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Lynn Hirschberg (#110 of 3)

Inglourious Basterds: Quentin Tarantino’s Masterpiece and the End of the WWII Movie

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<em>Inglourious Basterds</em>: Quentin Tarantino’s Masterpiece and the End of the WWII Movie
<em>Inglourious Basterds</em>: Quentin Tarantino’s Masterpiece and the End of the WWII Movie

Quentin Tarantino is one of those directors that thoroughly divides people: You either love to hate him, or hate to love him. As an artist, this might be the best place to find yourself because no matter what you create you are guaranteed a high level of critical attention. The problem for artists lucky enough to find themselves in this predicament is that when they do create something truly wonderful, when their genius comes into full flower, the critical community lacks the vocabulary to adequately celebrate the work. Everyone resorts to talking about the work in the ways they are most comfortable. Inglourious Basterds is Quentin Tarantino’s masterpiece and my job here will be to introduce a glossary of sorts with which to discuss the director’s most important work.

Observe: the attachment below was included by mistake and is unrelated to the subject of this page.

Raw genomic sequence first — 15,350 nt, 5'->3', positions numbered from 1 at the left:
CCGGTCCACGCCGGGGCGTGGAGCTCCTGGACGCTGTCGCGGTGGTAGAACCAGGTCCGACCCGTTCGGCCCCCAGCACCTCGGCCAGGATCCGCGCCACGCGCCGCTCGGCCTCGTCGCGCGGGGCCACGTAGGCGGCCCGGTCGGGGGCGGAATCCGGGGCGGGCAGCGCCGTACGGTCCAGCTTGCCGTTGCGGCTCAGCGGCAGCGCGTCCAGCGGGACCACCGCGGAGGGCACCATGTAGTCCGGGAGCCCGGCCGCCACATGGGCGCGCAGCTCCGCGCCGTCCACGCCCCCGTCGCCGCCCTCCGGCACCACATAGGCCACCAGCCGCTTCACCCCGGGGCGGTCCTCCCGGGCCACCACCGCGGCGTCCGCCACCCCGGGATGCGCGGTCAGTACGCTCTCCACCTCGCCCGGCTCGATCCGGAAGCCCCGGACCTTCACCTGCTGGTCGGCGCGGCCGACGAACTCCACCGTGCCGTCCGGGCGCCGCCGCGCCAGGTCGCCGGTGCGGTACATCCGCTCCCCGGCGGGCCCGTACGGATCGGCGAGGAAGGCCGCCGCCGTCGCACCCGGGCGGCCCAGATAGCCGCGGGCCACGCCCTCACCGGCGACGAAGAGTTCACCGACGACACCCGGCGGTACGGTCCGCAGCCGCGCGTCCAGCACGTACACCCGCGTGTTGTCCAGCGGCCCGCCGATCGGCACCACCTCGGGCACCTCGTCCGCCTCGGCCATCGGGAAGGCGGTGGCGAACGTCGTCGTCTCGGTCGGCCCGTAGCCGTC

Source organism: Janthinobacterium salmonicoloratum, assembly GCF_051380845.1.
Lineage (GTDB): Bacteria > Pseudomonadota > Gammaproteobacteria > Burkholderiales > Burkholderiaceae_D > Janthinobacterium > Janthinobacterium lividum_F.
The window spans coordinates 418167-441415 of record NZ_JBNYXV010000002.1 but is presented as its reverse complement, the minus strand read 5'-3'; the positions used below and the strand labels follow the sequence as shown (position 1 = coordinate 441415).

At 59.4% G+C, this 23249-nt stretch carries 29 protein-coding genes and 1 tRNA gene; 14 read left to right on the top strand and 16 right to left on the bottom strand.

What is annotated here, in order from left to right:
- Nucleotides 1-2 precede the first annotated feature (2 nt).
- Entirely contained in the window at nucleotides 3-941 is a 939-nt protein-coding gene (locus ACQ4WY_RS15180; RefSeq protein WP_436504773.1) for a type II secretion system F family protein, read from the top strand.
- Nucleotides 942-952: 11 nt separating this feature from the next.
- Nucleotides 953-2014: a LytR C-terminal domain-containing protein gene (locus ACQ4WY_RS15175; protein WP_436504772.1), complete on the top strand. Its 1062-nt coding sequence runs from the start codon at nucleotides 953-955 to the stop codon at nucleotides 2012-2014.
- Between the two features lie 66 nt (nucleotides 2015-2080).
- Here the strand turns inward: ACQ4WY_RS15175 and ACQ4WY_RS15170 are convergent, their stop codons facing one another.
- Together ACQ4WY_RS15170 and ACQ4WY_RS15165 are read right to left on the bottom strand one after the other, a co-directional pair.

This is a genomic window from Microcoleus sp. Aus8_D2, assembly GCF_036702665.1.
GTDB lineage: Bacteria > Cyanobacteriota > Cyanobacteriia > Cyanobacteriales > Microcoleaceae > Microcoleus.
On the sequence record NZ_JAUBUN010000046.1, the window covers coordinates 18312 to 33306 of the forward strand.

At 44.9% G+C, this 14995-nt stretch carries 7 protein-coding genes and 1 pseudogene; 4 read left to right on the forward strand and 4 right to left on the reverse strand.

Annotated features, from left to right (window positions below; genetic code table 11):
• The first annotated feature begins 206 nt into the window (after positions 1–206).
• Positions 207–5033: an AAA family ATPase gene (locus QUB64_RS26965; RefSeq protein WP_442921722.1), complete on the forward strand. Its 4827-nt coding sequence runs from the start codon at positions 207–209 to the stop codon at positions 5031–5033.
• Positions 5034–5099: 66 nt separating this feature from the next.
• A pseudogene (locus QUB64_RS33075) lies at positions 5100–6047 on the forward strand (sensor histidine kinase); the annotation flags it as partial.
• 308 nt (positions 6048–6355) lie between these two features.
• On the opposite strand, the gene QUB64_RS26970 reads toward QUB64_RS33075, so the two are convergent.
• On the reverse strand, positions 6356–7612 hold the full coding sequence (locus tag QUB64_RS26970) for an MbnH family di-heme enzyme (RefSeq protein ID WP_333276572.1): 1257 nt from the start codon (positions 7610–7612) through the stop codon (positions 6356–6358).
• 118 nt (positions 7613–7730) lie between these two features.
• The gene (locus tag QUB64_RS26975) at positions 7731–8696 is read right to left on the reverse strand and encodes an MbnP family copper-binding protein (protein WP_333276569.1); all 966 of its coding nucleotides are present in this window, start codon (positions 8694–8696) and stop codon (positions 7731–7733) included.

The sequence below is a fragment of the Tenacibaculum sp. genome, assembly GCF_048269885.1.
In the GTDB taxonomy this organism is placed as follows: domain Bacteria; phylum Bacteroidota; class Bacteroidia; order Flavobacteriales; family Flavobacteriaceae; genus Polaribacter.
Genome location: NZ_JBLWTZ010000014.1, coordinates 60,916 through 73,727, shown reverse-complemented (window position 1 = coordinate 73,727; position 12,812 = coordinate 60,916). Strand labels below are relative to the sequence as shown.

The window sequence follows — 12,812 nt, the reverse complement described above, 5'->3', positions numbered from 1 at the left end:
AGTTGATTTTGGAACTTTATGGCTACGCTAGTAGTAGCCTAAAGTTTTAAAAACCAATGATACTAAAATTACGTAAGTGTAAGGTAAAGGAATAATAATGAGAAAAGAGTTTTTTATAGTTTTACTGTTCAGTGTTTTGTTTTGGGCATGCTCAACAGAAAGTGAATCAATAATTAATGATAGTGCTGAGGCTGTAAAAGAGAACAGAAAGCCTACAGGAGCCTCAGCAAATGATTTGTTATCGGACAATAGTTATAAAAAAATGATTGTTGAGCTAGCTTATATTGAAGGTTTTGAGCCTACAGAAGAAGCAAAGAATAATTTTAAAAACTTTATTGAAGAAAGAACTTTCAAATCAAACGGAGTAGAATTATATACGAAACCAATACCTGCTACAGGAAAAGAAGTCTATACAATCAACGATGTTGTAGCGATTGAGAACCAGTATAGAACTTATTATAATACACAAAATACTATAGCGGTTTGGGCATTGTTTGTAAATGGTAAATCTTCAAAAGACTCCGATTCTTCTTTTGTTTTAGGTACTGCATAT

I know the usual criticisms. His work is too violent. He steals from his predecessors. His films are morally suspect. Easily the most enduring and perceptive criticism of Tarantino’s work is that he makes the films that he wants to see. Lucky for us, as Tarantino edges closer to 50, his taste has matured along with his crow’s feet.